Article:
Saturday, April 25, 2009

Recessions get a bad rap

Advertising Age had an article last week about the big increases being seen in private label, “Don't Blame Private-Label Gains on the Recession”.
Not only have private label brands been gaining share for the past decade, experts say these gains are the single-biggest problem facing branded packaged goods players. House brands, once a staple of lower-income households, now enjoy roughly equal penetration among demographic segments. Improvements in quality and packaging have helped removed the stigma attached to buying a no-name product.
The recession has accelerated the growth of private label, but it is a long term trend that was happening before the recession and will (presumably) continue, though at perhaps a reduced rate, when the recession is over. The increasing concentration of retail, and the increasing power of the surviving retailers, virtually ensures it.

That’s an interesting thing about recessions – they speed up trends that already exist, especially speeding up the effects of secular decline. Besides private label, we see similar effects from the recession in media and retail. (I did a similar post on this point almost exactly a year ago).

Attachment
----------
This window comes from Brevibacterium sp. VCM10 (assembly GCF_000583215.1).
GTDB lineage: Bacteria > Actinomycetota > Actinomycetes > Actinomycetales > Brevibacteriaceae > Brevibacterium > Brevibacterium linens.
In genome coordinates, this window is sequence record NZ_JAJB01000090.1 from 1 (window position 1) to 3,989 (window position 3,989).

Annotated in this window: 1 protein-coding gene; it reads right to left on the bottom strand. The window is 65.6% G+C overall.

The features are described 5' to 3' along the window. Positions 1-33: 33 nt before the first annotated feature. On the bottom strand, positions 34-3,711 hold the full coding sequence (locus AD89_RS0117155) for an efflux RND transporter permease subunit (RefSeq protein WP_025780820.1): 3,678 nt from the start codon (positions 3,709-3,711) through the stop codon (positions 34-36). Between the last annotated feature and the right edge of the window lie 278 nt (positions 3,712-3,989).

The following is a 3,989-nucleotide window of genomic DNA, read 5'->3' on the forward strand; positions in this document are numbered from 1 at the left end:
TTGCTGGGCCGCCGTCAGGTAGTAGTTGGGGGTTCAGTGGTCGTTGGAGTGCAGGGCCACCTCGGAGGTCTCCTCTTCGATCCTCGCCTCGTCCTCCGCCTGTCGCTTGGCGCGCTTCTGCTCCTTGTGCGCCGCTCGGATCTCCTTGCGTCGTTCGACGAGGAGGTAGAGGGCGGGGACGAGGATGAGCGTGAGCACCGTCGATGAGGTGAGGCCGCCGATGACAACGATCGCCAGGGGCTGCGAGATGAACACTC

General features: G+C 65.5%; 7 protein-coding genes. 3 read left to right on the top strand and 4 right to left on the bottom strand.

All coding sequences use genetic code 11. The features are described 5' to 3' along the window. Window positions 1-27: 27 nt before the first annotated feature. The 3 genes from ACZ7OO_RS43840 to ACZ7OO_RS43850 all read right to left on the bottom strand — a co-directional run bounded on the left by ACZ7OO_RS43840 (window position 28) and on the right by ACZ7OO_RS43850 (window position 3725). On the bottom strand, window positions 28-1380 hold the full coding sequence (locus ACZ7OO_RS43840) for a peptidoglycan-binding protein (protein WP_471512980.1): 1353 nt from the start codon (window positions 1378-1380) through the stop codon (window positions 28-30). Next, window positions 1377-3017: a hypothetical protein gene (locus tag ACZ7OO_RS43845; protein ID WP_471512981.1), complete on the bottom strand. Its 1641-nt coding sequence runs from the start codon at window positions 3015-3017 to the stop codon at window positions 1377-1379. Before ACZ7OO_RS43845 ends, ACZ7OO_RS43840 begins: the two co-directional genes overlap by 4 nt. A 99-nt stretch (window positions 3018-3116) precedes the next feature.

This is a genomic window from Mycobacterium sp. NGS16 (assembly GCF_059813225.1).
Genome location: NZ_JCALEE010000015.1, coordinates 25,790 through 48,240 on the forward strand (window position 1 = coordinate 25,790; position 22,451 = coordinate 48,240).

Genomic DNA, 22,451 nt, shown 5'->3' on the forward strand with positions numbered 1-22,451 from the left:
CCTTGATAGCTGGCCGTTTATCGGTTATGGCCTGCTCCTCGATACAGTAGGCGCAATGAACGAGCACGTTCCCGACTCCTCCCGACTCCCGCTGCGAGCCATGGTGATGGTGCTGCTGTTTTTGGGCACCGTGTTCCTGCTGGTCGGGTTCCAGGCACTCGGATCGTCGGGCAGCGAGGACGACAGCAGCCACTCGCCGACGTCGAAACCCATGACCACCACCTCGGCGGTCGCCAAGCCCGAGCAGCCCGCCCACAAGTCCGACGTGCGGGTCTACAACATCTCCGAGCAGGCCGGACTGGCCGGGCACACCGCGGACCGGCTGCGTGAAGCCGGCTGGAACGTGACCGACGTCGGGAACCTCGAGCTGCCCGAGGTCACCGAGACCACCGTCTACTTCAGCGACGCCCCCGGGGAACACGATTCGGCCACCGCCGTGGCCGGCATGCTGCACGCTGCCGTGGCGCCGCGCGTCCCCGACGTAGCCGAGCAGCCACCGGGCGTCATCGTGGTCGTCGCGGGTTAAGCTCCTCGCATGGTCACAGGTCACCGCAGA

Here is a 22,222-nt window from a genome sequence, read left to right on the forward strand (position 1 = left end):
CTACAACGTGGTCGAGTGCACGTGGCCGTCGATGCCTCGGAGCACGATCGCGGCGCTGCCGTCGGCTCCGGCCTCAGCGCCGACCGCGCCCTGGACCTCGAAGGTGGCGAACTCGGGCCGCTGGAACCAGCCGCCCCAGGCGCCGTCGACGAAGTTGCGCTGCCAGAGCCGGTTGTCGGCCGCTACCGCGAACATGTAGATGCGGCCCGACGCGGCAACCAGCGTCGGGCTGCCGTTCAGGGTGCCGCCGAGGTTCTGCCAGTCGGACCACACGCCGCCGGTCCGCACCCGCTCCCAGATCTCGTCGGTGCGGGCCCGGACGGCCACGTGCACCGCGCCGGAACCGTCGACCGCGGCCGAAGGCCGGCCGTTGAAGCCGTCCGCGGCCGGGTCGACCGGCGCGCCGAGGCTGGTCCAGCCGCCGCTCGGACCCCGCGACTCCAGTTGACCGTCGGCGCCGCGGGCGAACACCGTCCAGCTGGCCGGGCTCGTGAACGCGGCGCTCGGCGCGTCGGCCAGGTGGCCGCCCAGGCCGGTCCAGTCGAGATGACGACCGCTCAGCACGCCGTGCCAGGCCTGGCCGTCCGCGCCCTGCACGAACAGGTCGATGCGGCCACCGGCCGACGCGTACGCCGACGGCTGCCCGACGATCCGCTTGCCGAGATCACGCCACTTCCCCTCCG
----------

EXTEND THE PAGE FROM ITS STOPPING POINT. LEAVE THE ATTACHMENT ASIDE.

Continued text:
Some of the biggest (or at least most publicized) hits in this recession have been felt by the big media, especially newspapers. But media watchers have been warning about the effects of media fragmentation for the past few years (I did a presentation on its effects on trade promo at a TPMA meeting three or four years ago – and I wasn’t first), and newspapers have been in decline even longer. The recession has merely exacerbated existing problems.

In retail, department stores are hurting, and several chains (including Linens ‘n Things and Circuit City) have liquidated. But the consolidation of channels has been killing off the also-rans in each channel for years now, and department stores’ market share has been dropping for decades. Again, the recession has just sped up processes that were already in action.

It’s convenient to blame recessions for business problems. But often the recession merely exposed the problem, it didn’t create it.

Some brand marketers may want to believe that the recovery will solve their problems with private label, and media people and retailers may have similar dreams, but the recovery will solve nothing if the underlying problems are not addressed.

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